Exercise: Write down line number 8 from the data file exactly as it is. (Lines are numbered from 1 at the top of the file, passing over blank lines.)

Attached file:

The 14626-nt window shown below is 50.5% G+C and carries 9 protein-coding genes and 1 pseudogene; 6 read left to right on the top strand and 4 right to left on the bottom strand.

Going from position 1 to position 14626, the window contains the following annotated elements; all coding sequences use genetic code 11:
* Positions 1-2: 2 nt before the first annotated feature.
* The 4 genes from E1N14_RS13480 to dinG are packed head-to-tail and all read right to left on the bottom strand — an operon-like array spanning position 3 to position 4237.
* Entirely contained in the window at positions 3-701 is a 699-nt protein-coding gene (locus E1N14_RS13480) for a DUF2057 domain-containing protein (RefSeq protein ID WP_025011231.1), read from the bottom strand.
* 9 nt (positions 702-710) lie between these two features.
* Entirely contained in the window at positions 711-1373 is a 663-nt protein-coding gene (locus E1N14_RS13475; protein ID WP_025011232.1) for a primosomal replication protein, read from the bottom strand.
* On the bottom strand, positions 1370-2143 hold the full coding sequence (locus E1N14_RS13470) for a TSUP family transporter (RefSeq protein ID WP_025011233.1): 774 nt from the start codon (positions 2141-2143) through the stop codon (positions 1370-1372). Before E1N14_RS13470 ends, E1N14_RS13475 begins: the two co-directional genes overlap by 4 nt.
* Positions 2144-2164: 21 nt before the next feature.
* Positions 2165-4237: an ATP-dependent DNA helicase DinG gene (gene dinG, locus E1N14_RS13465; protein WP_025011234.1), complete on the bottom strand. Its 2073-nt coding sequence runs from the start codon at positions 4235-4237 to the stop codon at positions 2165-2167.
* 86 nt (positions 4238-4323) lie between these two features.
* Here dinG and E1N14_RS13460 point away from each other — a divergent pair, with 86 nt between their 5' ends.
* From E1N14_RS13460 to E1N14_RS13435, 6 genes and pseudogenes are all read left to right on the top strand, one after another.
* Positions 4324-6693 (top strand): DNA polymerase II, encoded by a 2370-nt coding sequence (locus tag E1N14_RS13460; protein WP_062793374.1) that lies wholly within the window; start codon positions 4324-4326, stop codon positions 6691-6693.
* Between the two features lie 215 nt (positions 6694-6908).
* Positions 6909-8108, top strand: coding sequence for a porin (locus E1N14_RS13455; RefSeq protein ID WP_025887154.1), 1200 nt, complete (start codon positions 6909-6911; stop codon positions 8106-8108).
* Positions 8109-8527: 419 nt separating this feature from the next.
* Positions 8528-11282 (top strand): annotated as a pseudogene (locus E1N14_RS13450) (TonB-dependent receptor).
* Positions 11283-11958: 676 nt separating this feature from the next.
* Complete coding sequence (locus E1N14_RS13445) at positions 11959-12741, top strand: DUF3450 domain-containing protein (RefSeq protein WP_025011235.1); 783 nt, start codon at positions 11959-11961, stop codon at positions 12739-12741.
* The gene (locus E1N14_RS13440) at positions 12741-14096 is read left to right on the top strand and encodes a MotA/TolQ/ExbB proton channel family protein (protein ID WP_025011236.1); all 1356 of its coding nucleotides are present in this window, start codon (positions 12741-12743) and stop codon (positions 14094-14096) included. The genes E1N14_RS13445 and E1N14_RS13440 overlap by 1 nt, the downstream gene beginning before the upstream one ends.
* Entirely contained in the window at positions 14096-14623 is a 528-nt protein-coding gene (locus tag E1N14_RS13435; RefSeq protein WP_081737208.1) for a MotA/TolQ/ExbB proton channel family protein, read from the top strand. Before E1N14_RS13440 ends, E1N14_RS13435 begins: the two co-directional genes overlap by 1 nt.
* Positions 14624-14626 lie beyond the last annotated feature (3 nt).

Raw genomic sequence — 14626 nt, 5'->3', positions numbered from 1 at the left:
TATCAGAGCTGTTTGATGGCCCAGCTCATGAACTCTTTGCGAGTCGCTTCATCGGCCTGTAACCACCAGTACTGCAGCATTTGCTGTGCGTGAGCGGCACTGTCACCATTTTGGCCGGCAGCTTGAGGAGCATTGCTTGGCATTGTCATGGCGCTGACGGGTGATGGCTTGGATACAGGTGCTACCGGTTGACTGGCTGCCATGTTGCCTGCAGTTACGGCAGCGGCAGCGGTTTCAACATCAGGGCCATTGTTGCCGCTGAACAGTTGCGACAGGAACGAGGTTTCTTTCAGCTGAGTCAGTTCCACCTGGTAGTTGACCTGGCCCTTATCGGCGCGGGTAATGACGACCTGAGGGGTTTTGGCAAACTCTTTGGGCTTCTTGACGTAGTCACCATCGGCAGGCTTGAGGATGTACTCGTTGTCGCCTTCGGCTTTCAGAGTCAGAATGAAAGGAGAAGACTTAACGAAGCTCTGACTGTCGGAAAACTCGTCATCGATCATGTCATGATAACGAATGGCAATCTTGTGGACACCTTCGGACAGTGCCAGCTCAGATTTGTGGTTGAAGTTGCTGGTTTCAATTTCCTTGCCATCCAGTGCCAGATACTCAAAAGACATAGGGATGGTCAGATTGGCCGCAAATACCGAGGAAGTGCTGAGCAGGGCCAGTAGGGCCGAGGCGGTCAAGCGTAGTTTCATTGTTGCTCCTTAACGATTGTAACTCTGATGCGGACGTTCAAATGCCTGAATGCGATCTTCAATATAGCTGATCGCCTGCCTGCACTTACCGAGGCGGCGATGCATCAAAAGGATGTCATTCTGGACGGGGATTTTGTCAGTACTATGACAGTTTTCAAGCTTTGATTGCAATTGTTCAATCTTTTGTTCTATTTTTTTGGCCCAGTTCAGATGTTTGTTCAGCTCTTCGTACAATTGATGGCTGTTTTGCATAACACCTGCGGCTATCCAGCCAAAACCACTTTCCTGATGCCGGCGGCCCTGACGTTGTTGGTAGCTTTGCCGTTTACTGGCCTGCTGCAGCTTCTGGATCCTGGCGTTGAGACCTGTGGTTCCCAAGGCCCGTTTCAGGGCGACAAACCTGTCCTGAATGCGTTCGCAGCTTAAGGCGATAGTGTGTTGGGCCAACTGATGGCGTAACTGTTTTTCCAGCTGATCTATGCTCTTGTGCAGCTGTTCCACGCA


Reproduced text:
* On the bottom strand, positions 1370-2143 hold the full coding sequence (locus E1N14_RS13470) for a TSUP family transporter (RefSeq protein ID WP_025011233.1): 774 nt from the start codon (positions 2141-2143) through the stop codon (positions 1370-1372). Before E1N14_RS13470 ends, E1N14_RS13475 begins: the two co-directional genes overlap by 4 nt.